SafeCurves lists some ways to compare the security of elliptic curves. Their security criteria are split to "ECDLP security" and "ECC security". Failing the former basically means "there is no way to use this curve securely in general" while the latter "it is difficult to implement this curve securely". None of the (few) BouncyCastle-supported curves that ...

2

You may probably use any curve you like, depending on your special requirements (environment, computational aspects, ...) and the curves implemented by your library (see otus answer refering to some concrete security findings related to specific elliptic curves, and how sensible they are to certain attacks). The reason why the curves are pre-computed, is ...

2

PLEASE NOTE: The code I link to below has not yet been reviewed by anyone with professional cryptography experience. I expect that it contains bugs, and it is definitely not production-ready. I am still learning about the JCA; there are parts of the code I have not finished, and there are parts that I will most likely go back and redo. That said, the tests ...

2

When using ElGamal on elliptic curves you have two possibilities: Encoding free Version of El Gamal Use a version of ElGamal such as "hashed ElGamal" that avoids the task of mapping messages to points on the curve. In standard ElGamal on elliptic curves you would compute the ciphertext as $(C_1,C_2)=(kP,M+kY)$ where $k$ is a random integer, $M$ the ...

1

Simply put, you need to first understand why that code is bad. You also need to know what preimage resistance is. The comments tell you the algorithm, you don't even need to read the code. // Pad the String with spaces so that it is a multiple of 4 characters // XOR each consecutive 4 byte block This is not cryptographically secure, or even secure from a ...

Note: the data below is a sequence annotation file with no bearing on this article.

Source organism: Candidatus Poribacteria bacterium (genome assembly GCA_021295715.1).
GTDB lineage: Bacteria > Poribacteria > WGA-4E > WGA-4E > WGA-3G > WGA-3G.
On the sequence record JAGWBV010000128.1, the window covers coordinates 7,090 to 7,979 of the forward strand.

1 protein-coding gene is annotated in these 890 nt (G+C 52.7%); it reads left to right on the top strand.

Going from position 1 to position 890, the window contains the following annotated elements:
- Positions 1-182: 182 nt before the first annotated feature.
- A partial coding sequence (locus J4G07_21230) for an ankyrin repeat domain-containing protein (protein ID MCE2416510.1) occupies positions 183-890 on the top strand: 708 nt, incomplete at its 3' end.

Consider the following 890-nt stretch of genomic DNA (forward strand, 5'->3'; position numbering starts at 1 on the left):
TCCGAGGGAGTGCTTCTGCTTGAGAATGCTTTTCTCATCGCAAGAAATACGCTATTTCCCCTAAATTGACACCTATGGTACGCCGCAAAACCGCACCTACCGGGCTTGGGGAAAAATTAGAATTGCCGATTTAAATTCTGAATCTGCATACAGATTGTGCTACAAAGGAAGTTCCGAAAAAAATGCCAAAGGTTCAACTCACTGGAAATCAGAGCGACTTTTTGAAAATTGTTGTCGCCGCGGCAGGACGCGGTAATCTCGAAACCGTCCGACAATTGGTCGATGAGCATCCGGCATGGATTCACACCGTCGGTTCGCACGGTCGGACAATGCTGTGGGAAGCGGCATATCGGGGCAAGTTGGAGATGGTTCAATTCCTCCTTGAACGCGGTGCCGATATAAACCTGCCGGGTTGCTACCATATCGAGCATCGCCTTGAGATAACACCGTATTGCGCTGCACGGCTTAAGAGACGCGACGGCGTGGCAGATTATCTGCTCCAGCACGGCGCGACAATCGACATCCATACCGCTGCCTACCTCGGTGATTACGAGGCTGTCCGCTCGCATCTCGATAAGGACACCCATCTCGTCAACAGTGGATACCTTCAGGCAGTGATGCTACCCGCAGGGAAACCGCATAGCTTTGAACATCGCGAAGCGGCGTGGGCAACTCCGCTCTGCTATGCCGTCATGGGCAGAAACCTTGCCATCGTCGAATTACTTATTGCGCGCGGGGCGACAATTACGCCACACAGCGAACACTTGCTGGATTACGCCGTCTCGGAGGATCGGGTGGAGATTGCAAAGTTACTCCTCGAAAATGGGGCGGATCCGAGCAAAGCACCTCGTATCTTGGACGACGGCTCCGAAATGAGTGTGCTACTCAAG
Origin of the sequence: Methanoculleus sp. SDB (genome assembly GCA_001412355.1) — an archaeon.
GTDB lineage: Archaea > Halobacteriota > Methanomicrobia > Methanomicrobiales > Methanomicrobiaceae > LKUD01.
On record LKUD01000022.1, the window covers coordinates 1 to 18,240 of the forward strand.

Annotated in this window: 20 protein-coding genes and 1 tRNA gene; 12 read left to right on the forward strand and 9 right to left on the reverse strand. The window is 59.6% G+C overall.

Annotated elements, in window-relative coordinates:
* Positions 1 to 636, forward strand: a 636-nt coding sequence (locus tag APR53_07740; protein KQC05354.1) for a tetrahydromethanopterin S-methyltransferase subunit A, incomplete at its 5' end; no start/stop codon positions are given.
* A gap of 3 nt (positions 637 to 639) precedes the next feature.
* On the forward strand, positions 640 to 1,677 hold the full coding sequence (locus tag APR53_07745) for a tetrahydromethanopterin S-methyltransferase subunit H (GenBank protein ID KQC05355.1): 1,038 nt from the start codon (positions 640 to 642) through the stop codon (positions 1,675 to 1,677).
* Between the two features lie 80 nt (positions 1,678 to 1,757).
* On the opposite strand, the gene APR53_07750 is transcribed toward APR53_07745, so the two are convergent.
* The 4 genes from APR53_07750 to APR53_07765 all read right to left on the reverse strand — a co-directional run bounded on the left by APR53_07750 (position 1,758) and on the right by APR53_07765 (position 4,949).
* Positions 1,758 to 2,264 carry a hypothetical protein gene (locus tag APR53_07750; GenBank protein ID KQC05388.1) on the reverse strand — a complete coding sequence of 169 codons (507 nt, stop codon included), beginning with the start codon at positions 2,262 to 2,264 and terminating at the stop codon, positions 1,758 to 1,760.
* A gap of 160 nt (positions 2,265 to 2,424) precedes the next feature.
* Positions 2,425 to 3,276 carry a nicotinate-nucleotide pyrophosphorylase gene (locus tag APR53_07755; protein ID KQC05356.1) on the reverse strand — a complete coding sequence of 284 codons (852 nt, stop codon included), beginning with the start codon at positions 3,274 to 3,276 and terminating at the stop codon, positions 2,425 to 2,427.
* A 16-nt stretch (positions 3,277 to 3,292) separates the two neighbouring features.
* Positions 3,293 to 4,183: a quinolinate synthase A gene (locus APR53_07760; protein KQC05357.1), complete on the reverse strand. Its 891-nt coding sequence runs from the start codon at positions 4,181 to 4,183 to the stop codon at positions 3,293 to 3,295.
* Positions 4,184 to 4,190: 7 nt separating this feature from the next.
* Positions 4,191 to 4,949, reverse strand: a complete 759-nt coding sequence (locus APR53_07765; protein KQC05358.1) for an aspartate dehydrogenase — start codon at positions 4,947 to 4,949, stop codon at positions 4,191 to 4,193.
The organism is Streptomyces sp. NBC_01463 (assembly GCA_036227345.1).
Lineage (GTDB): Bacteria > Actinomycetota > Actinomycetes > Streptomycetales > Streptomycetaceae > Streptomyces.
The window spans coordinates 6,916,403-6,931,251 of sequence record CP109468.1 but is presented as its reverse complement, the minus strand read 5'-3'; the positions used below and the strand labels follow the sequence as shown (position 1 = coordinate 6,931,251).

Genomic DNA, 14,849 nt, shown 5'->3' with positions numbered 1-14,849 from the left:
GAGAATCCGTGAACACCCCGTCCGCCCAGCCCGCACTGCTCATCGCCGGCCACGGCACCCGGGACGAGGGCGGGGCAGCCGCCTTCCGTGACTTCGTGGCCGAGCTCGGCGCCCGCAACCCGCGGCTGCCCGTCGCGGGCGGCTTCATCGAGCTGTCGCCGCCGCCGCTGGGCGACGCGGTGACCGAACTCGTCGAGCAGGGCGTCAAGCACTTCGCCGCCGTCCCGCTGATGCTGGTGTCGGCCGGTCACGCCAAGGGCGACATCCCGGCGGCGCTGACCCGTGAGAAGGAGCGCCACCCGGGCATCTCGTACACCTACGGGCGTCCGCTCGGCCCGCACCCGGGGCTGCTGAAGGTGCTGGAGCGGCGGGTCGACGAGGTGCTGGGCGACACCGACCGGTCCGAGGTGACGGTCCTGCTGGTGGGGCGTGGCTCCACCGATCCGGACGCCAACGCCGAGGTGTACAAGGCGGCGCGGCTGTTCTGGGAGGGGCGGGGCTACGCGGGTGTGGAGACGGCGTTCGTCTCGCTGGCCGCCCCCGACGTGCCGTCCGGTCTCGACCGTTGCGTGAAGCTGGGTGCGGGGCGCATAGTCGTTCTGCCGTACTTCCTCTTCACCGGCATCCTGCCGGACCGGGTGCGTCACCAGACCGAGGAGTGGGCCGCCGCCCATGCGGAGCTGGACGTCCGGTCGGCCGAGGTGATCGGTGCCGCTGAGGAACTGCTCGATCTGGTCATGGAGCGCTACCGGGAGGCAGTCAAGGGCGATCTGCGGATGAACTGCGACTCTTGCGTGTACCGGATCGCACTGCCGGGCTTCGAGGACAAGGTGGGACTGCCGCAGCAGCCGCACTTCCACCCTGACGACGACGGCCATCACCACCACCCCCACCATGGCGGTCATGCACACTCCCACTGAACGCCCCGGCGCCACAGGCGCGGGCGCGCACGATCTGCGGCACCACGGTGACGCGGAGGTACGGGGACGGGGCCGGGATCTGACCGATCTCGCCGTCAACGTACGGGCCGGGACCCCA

1

There are other ways to "win" space. $\:$ Also, see this answer regarding compression. You can remove (or just reduce the size of) the IV, since if the salts are different then the derived keys should be sufficiently independent. You can make the salt smaller than what it should be if bandwidth wasn't an issue. Additionally, the salt length can depend on ...

1

Ed25519 is a specific implementation of EdDSA using the Twisted Edwards curve: x^2 + y^2 = 1 + (121665/121666) * (x^2)(y^2) It's known as high speed high security signature algorithm. For using the code you pointed out, you need to feed sk, pk, m, sm. So first you need to call publickey function with sk, then call signature function with m, sk and pk. PK ...

1

embedding a symmetrical (AES) key in your software really is pointless - an attacker could easily extract the key and generate their own software license key, or worse, create a small program (a crack) that allows other users to generate their own license keys I recommend RSA - generate 'Z' (as per your question) by signing the data 'Y' with a private key, ...

1

It's probably the generation of the IV that takes the time, not the 3DES encryption. 3DES encryption itself should indeed at least scale with the size of the plaintext.

1

One option is that your benchmarking code isn't exact enough to show the small differences. With long enough inputs the time should scale linearly with the number of 64-bit blocks. However, with small inputs, like your 1 vs. 125 blocks, it is possible to see the symptoms you describe – scaling decryption time, but approximately constant encryption time. You ...

1

This is both a DES (or any block cipher) and a programming concern. It is not a problem, just something to be aware of. The reason time/character decreases with larger plaintexts is that the initial overhead and memory management takes up the bulk of time with small inputs. With large inputs (megabytes+) the time/char will stabilize to a fairly consistent ...

1

I second the suggestion of a strong password based KDF, e.g. PBKDF2 or scrypt, which you use to derive the encryption key(s) from the user's password. Additionally, use authenticated encryption (e.g. either AES GCM or AES CTR + HMAC). If you can't open the encryption using the key derived from the password they enter, you know the password was wrong. No ...

Only top voted, non community-wiki answers of a minimum length are eligible